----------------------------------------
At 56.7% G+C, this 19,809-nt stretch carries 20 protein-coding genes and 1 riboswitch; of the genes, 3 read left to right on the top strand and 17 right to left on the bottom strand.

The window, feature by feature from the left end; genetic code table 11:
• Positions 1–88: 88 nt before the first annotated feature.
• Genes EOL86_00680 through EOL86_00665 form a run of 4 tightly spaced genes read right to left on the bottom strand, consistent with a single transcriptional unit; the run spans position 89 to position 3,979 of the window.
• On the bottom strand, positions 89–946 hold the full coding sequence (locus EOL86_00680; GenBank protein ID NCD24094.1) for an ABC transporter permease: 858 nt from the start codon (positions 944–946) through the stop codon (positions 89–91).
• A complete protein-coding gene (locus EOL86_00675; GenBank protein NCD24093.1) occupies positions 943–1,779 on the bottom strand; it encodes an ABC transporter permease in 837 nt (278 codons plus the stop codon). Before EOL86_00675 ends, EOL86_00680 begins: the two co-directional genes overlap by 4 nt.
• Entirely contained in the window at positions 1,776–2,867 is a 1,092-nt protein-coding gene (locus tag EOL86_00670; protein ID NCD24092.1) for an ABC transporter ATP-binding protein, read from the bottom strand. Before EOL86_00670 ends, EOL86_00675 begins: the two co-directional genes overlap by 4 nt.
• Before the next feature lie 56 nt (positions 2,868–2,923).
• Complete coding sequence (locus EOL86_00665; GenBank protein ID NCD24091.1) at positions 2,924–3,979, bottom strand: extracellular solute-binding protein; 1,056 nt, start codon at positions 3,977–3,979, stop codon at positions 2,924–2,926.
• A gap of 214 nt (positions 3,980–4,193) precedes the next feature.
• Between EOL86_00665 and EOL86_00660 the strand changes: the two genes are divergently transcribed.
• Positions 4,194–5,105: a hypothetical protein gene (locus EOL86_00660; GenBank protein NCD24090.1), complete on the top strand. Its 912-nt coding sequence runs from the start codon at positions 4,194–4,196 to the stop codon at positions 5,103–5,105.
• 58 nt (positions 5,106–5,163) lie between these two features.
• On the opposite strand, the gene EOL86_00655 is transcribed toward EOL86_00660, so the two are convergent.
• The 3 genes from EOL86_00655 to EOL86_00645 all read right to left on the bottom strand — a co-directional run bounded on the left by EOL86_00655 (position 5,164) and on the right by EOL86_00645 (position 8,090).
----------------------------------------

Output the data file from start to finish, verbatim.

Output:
At 56.7% G+C, this 19,809-nt stretch carries 20 protein-coding genes and 1 riboswitch; of the genes, 3 read left to right on the top strand and 17 right to left on the bottom strand.

The window, feature by feature from the left end; genetic code table 11:
• Positions 1–88: 88 nt before the first annotated feature.
• Genes EOL86_00680 through EOL86_00665 form a run of 4 tightly spaced genes read right to left on the bottom strand, consistent with a single transcriptional unit; the run spans position 89 to position 3,979 of the window.
• On the bottom strand, positions 89–946 hold the full coding sequence (locus EOL86_00680; GenBank protein ID NCD24094.1) for an ABC transporter permease: 858 nt from the start codon (positions 944–946) through the stop codon (positions 89–91).
• A complete protein-coding gene (locus EOL86_00675; GenBank protein NCD24093.1) occupies positions 943–1,779 on the bottom strand; it encodes an ABC transporter permease in 837 nt (278 codons plus the stop codon). Before EOL86_00675 ends, EOL86_00680 begins: the two co-directional genes overlap by 4 nt.
• Entirely contained in the window at positions 1,776–2,867 is a 1,092-nt protein-coding gene (locus tag EOL86_00670; protein ID NCD24092.1) for an ABC transporter ATP-binding protein, read from the bottom strand. Before EOL86_00670 ends, EOL86_00675 begins: the two co-directional genes overlap by 4 nt.
• Before the next feature lie 56 nt (positions 2,868–2,923).
• Complete coding sequence (locus EOL86_00665; GenBank protein ID NCD24091.1) at positions 2,924–3,979, bottom strand: extracellular solute-binding protein; 1,056 nt, start codon at positions 3,977–3,979, stop codon at positions 2,924–2,926.
• A gap of 214 nt (positions 3,980–4,193) precedes the next feature.
• Between EOL86_00665 and EOL86_00660 the strand changes: the two genes are divergently transcribed.
• Positions 4,194–5,105: a hypothetical protein gene (locus EOL86_00660; GenBank protein NCD24090.1), complete on the top strand. Its 912-nt coding sequence runs from the start codon at positions 4,194–4,196 to the stop codon at positions 5,103–5,105.
• 58 nt (positions 5,106–5,163) lie between these two features.
• On the opposite strand, the gene EOL86_00655 is transcribed toward EOL86_00660, so the two are convergent.
• The 3 genes from EOL86_00655 to EOL86_00645 all read right to left on the bottom strand — a co-directional run bounded on the left by EOL86_00655 (position 5,164) and on the right by EOL86_00645 (position 8,090).